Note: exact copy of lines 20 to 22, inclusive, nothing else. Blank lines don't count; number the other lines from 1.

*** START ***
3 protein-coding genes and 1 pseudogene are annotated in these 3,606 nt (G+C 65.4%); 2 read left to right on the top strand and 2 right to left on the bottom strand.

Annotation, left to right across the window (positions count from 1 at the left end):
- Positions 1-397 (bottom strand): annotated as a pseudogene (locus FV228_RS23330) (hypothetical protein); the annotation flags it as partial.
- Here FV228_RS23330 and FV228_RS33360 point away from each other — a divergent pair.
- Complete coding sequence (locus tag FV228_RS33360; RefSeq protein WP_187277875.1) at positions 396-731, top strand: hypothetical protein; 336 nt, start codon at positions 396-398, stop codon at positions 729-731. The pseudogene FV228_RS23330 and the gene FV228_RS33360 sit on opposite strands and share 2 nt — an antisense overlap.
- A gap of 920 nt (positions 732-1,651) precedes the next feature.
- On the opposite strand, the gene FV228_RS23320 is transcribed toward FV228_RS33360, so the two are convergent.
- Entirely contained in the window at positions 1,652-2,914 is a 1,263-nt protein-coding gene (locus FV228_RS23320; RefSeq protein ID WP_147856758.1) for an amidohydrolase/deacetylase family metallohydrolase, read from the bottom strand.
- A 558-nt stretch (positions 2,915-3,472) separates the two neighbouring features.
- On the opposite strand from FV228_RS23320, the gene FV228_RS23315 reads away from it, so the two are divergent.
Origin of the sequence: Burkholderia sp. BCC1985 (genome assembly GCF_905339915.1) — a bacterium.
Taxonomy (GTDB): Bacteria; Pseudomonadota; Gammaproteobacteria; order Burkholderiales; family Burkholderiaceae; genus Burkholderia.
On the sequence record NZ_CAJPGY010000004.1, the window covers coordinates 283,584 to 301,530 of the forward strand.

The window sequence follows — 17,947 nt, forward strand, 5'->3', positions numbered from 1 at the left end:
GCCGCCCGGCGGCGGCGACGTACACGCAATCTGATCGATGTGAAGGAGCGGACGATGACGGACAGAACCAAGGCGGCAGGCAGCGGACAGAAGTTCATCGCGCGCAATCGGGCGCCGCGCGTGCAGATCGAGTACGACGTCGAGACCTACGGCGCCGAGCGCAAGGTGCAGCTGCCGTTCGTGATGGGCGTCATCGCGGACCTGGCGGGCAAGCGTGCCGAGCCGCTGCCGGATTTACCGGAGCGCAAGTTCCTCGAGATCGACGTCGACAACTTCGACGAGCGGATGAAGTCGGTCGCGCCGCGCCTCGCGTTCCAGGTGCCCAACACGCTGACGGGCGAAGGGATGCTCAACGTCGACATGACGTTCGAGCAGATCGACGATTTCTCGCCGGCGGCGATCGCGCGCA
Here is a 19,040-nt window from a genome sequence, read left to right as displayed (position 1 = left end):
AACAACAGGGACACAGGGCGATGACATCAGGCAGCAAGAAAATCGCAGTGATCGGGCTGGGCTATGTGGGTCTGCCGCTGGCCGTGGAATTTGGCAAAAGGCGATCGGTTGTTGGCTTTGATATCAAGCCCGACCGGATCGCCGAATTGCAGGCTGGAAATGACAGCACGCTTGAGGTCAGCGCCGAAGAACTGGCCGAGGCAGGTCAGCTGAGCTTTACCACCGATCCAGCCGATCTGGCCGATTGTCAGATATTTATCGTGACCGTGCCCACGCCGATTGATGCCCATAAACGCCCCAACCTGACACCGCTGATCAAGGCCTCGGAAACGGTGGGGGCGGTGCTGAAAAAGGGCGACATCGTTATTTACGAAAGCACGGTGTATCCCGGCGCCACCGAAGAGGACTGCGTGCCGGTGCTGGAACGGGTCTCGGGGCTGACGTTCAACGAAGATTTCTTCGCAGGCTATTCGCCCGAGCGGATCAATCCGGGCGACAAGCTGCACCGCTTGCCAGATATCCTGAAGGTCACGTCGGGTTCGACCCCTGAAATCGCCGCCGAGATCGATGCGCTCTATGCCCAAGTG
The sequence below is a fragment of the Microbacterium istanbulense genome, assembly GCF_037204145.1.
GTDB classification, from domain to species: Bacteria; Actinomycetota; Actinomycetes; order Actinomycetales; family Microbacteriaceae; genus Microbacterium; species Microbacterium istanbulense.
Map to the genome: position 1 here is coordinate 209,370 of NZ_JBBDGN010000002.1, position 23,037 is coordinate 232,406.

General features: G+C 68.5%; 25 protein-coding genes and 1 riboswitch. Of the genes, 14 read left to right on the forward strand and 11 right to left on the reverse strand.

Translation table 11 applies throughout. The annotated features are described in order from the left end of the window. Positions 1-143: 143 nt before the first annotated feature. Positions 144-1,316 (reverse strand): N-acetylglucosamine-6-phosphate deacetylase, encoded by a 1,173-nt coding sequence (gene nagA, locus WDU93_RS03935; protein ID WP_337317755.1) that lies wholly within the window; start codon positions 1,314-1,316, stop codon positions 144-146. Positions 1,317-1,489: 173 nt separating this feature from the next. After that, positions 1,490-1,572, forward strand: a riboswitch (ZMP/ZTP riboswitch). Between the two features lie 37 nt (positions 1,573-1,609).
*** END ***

Map to the genome: position 1 here is coordinate 209,370 of NZ_JBBDGN010000002.1, position 23,037 is coordinate 232,406.

General features: G+C 68.5%; 25 protein-coding genes and 1 riboswitch. Of the genes, 14 read left to right on the forward strand and 11 right to left on the reverse strand.

Translation table 11 applies throughout. The annotated features are described in order from the left end of the window. Positions 1-143: 143 nt before the first annotated feature. Positions 144-1,316 (reverse strand): N-acetylglucosamine-6-phosphate deacetylase, encoded by a 1,173-nt coding sequence (gene nagA, locus WDU93_RS03935; protein ID WP_337317755.1) that lies wholly within the window; start codon positions 1,314-1,316, stop codon positions 144-146. Positions 1,317-1,489: 173 nt separating this feature from the next. After that, positions 1,490-1,572, forward strand: a riboswitch (ZMP/ZTP riboswitch). Between the two features lie 37 nt (positions 1,573-1,609).